Democrats believe John Kerry (search) gives their party the best chance of beating President Bush in November, and think John Edwards (search) or Hillary Clinton (search) would make a good running mate, according to a national poll released Tuesday by the University of Connecticut.
Seventy-eight percent of Democrats polled said they believed Kerry has the best chance to beat Bush. Eight percent named Edwards and 5 percent said former Vermont Gov. Howard Dean.
In a head-to-head race, opinions are evenly divided, the poll showed. Forty-six percent of registered voters said they would support Kerry, compared to 45 percent for Bush. Six percent of registered voters said they were undecided.
"If Kerry is the Democratic Party's candidate, this general election campaign picks up from where the 2000 race left off, which is a race that is too close to call," said Ken Dautrich, the poll director.
Edwards, who is still campaigning for the nomination, was named by 34 percent of Democrats as their top choice for the vice presidential nomination. Clinton was named by 31 percent of Democrats.
Sixty-four percent of Democrats said Edwards would be either an excellent or good choice for vice president. While 8 percent said he would be a poor choice.
Clinton is seen as a much more divisive figure, the poll found. While 55 percent said she would be an excellent or good choice, 22 percent of Democrats said Clinton would be a poor choice.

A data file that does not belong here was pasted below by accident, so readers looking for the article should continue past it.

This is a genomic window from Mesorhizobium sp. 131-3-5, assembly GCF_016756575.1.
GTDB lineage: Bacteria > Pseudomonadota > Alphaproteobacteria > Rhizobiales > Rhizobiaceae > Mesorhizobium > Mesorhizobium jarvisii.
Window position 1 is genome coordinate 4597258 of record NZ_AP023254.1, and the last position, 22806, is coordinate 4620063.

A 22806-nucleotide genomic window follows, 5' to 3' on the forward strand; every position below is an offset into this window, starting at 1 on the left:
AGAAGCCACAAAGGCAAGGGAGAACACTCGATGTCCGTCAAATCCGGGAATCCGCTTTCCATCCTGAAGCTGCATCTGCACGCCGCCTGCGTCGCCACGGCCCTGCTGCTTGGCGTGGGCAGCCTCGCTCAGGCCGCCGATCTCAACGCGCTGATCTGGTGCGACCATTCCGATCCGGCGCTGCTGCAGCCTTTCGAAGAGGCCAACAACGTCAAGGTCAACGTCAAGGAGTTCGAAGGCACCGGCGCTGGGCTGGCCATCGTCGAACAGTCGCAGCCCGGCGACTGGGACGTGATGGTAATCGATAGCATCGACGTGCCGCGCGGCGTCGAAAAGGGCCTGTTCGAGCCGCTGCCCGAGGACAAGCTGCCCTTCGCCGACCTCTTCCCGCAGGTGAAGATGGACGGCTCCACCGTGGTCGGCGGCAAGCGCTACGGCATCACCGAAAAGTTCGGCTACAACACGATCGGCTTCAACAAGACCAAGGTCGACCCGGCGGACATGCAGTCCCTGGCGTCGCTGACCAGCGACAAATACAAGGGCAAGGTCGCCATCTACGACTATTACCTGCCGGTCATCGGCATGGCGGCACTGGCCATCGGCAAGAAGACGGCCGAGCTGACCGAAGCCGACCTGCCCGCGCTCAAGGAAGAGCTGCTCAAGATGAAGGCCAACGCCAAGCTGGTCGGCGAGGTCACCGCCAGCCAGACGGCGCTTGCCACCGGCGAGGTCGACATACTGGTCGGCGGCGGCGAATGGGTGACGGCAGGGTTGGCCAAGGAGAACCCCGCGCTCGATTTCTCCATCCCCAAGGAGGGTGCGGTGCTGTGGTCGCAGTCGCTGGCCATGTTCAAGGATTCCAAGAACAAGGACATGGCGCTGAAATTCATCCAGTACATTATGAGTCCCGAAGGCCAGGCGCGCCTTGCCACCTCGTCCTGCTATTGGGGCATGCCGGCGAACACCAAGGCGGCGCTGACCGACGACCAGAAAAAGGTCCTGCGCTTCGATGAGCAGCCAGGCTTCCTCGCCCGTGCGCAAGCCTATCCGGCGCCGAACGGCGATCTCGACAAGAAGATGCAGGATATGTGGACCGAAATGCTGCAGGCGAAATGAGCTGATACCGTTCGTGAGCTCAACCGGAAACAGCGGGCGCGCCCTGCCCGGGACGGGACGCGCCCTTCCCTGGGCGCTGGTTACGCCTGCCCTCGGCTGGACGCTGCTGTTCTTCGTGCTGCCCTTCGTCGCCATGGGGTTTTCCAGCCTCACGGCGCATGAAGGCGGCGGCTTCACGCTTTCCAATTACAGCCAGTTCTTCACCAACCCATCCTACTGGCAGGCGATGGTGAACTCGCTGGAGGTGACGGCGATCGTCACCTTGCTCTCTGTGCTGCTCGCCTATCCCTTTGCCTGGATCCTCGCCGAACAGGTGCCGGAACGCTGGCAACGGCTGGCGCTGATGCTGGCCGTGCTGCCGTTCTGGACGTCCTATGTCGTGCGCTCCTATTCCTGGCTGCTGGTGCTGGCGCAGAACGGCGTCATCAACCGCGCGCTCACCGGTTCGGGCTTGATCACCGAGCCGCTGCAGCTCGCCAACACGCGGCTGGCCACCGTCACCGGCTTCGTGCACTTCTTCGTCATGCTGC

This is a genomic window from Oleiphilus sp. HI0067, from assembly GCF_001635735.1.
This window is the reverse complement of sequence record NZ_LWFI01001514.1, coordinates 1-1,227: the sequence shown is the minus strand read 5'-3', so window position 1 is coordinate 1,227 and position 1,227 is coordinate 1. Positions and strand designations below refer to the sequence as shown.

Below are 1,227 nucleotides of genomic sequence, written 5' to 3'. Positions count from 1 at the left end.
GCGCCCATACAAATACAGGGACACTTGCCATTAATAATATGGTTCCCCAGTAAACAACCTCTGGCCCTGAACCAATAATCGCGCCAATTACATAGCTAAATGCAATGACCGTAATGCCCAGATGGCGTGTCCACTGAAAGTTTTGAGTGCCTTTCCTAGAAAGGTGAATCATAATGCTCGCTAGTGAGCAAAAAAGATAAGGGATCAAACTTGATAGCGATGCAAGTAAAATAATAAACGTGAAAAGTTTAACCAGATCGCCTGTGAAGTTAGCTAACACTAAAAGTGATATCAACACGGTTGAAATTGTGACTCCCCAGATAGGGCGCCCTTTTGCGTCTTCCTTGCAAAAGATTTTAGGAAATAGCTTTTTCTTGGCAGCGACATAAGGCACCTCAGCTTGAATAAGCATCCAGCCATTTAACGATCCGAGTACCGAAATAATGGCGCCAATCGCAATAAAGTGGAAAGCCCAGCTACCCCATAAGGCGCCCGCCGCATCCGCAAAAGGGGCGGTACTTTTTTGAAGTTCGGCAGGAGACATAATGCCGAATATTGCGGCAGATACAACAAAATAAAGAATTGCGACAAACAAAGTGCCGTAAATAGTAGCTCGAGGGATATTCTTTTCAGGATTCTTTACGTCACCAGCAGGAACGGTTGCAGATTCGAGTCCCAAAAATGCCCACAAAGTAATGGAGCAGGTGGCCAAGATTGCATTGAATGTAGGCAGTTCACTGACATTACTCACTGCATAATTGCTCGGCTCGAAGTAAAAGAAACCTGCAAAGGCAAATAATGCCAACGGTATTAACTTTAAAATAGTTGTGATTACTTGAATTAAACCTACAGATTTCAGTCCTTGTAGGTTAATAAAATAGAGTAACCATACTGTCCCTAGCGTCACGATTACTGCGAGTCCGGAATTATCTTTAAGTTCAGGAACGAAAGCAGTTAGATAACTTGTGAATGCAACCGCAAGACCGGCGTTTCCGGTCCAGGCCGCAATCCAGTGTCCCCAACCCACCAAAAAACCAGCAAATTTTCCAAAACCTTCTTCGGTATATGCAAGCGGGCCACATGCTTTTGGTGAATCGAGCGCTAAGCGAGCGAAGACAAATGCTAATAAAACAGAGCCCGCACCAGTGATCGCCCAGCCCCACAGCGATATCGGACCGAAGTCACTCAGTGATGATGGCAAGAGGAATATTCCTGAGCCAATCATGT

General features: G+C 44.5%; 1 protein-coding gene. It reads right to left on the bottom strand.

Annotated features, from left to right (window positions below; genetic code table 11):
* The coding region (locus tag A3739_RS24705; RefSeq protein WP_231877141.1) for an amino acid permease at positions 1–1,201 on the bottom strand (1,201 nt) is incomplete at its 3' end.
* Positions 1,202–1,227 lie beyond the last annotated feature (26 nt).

Retired General Wesley Clark was named as an excellent or good choice for running mate by 36 percent, while 17 percent thought he would be a poor choice. He was the top choice of just 9 percent of those surveyed.
"Edwards has more appeal than Hillary Clinton, and much more appeal than Wesley Clark," said Dautrich. "He comes across as likable and charismatic, and he is a safer choice in that very few Democrats think he is a poor choice."
Among Democratic survey respondents, 52 percent said the running mate mattered a lot and 36 percent said it mattered somewhat. Most Democratic voters said that if Kerry becomes the nominee it will be important to have a southern candidate on the ticket.
The nationwide telephone poll surveyed 1,121 registered voters from Feb.12-16. It had a survey error margin of about 3 percentage points. Party-specific questions were asked of 474 Democrats with a survey error margin of about 5 percentage points.